Live Music Now Wales has recently started a residency on the renal dialysis ward at Morriston Hospital, Swansea. The regular sessions are held once a month, featuring a variety of duos and soloists from the scheme in Wales, covering a range of musical genres. Musicians Tom Smith (tenor) and Ella O’Neill (pianist) started the residency in May, delighting the patients with a mix of classical and traditional songs.
The project involves renal patients who have come in for dialysis, as well as those on the unit’s Cardigan Ward, and has been launched after a successful pilot was delivered earlier in the year in partnership between ABMU Healthboard Arts In Health Officer, Prue Thimbleby and Live Music Now Wales. Treatment for patients can take a full day, and side effects include extreme fatigue, making activity during sessions extremely difficult, with TV or Radio generally the only entertainment available.
“It is a tiring but rewarding environment in which to perform” said tenor, Tom Smith, “as due to the size of the space we are regularly moving to new areas on the ward to perform for as many groups as possible. The patients are mostly unable to move during treatment, but seemed to enjoy singing or mouthing the words to songs or tapping fingers to the music. One patient told us that the music lowered their blood pressure, and another said she thought it was so beautiful she was going to dissolve! It’s great to see how many benefits performing live for them can have.”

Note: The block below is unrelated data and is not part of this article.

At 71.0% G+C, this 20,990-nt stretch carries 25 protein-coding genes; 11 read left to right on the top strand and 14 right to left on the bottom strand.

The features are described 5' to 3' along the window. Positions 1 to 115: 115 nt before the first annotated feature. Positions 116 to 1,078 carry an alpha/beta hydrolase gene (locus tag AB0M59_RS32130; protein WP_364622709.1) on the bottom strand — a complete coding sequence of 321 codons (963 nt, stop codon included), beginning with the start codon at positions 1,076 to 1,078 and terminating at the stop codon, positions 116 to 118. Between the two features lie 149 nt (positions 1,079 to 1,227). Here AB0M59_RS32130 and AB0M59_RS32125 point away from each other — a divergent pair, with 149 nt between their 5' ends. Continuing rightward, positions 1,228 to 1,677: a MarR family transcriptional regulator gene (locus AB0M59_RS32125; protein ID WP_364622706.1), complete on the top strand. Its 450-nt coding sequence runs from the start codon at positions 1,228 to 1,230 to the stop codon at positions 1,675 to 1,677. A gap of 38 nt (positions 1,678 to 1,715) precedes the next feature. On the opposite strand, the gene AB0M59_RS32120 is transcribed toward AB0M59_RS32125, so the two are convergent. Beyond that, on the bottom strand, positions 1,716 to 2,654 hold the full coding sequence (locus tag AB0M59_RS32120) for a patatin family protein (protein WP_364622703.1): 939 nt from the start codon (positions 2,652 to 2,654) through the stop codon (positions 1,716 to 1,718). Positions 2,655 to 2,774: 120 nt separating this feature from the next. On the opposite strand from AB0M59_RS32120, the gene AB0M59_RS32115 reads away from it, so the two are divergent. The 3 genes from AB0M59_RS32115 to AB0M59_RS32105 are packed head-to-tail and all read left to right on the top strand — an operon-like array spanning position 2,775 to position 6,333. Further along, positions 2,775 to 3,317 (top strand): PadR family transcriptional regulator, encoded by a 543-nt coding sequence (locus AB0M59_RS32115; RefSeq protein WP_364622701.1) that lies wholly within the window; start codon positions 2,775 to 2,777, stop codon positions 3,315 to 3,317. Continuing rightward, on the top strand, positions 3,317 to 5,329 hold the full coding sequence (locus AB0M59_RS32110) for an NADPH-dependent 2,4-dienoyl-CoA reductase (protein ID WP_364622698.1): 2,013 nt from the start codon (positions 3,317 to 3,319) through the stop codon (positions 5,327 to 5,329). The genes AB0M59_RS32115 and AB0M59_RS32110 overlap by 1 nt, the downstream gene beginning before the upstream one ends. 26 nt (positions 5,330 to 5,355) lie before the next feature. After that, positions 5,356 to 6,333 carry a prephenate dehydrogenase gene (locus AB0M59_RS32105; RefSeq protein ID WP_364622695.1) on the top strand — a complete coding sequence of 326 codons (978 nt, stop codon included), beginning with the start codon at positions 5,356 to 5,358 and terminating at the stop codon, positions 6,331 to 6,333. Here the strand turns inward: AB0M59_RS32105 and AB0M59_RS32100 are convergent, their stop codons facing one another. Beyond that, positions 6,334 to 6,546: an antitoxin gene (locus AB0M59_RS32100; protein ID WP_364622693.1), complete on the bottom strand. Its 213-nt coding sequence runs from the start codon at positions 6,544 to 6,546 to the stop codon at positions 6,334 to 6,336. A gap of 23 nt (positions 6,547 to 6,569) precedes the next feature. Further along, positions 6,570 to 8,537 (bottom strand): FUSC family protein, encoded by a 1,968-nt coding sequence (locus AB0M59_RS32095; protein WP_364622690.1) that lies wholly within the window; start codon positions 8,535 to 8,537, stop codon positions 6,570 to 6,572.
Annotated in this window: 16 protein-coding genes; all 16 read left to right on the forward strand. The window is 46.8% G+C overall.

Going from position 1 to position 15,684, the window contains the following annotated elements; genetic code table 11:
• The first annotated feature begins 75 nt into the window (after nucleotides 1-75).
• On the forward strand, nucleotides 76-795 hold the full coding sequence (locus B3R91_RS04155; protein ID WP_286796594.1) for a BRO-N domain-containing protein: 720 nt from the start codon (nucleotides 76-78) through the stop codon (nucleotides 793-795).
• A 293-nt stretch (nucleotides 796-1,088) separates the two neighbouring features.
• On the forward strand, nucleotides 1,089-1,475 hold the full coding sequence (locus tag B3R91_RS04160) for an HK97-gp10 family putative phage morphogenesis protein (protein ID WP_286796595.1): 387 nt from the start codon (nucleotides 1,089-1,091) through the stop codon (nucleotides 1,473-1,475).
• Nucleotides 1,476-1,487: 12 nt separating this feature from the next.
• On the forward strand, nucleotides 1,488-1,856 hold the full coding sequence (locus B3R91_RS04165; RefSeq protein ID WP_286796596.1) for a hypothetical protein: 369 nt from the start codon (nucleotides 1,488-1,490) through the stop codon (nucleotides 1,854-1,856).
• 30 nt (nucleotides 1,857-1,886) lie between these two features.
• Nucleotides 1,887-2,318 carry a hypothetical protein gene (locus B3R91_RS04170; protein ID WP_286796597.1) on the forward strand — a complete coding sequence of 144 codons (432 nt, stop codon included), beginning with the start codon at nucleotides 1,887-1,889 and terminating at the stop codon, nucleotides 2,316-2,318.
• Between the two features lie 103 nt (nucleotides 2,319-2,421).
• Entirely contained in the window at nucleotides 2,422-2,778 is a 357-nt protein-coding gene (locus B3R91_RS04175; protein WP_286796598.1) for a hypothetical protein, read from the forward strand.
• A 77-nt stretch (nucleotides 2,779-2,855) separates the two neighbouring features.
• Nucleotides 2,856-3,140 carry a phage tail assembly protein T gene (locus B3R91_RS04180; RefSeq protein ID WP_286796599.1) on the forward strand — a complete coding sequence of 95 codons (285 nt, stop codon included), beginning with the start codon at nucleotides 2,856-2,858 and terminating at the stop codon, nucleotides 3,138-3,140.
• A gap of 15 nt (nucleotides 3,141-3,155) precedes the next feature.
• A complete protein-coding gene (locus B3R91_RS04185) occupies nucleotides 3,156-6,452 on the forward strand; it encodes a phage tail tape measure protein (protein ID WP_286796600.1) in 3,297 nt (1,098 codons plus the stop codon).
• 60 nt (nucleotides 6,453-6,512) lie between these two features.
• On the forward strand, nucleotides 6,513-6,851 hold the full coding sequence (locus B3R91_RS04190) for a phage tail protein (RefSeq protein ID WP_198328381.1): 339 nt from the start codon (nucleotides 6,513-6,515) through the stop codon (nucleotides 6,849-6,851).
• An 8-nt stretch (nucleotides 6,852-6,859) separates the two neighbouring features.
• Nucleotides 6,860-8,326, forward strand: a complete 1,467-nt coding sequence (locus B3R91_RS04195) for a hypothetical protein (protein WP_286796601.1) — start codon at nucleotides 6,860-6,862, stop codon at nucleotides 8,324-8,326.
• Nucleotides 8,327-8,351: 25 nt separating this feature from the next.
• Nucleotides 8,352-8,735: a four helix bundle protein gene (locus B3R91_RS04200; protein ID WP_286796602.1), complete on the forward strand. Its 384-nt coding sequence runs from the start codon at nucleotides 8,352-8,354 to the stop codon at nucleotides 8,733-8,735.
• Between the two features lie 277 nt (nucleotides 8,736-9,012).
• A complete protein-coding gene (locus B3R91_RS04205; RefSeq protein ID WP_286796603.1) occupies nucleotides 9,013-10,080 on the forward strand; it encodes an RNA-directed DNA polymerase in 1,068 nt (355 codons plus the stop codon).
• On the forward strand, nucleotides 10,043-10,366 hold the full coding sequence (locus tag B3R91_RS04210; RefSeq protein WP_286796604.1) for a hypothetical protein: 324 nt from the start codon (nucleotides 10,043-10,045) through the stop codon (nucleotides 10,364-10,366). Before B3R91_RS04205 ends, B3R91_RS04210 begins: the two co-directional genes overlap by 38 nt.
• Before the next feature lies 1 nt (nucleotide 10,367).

The residency has been funded by charitable benefit funds for renal patients, after senior staff saw how beneficial the pilot sessions had been to the well being of both patients and other staff. One patient commented, “I find the music calms me down and lifts my spirits. It is very relaxing. The variety is lovely and it breaks up the time here, it doesn’t seem so long when the musicians are playing.”
Morriston Hospital’s lead renal services nurse Liz Baker said, "The patients on dialysis enjoy it. It helps pass the time, but also music can bring out the best in people. It makes them forget they are on dialysis. Some of them can get lost in the music and become completely relaxed. It’s something a bit different and brightens up their day. The staff enjoy it too, because they see the patients in a different light. They see patients enjoying themselves, which you don’t usually see when they come in for dialysis. It’s win-win as far as we are concerned.”
The sessions will run monthly until the end of the year, and hopefully continue beyond. Other new ensembles on the LMN Wales scheme due to take part include mezzo soprano and pianist, Olivia Gomez and Ben Pinnow, singer/songwriter John Nicholas, Israeli harpist Ada Ragimov, and violin and viola ensemble Alma Duo.